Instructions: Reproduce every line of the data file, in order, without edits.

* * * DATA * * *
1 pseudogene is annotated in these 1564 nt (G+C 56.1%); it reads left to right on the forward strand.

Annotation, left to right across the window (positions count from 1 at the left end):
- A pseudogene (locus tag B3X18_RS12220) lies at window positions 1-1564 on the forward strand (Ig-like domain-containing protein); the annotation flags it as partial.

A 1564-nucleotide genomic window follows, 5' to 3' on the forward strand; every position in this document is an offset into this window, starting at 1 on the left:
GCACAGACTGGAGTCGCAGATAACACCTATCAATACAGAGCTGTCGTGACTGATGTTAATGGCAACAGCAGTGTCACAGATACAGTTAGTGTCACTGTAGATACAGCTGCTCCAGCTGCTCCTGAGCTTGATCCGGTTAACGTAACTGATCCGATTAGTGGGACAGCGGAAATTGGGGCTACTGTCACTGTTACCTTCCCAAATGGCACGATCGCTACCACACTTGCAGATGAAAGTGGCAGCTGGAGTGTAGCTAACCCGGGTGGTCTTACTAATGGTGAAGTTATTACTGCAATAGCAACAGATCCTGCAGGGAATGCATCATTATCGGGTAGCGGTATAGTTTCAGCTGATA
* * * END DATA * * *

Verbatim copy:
1 pseudogene is annotated in these 1564 nt (G+C 56.1%); it reads left to right on the forward strand.

Annotation, left to right across the window (positions count from 1 at the left end):
- A pseudogene (locus tag B3X18_RS12220) lies at window positions 1-1564 on the forward strand (Ig-like domain-containing protein); the annotation flags it as partial.

A 1564-nucleotide genomic window follows, 5' to 3' on the forward strand; every position in this document is an offset into this window, starting at 1 on the left:
GCACAGACTGGAGTCGCAGATAACACCTATCAATACAGAGCTGTCGTGACTGATGTTAATGGCAACAGCAGTGTCACAGATACAGTTAGTGTCACTGTAGATACAGCTGCTCCAGCTGCTCCTGAGCTTGATCCGGTTAACGTAACTGATCCGATTAGTGGGACAGCGGAAATTGGGGCTACTGTCACTGTTACCTTCCCAAATGGCACGATCGCTACCACACTTGCAGATGAAAGTGGCAGCTGGAGTGTAGCTAACCCGGGTGGTCTTACTAATGGTGAAGTTATTACTGCAATAGCAACAGATCCTGCAGGGAATGCATCATTATCGGGTAGCGGTATAGTTTCAGCTGATA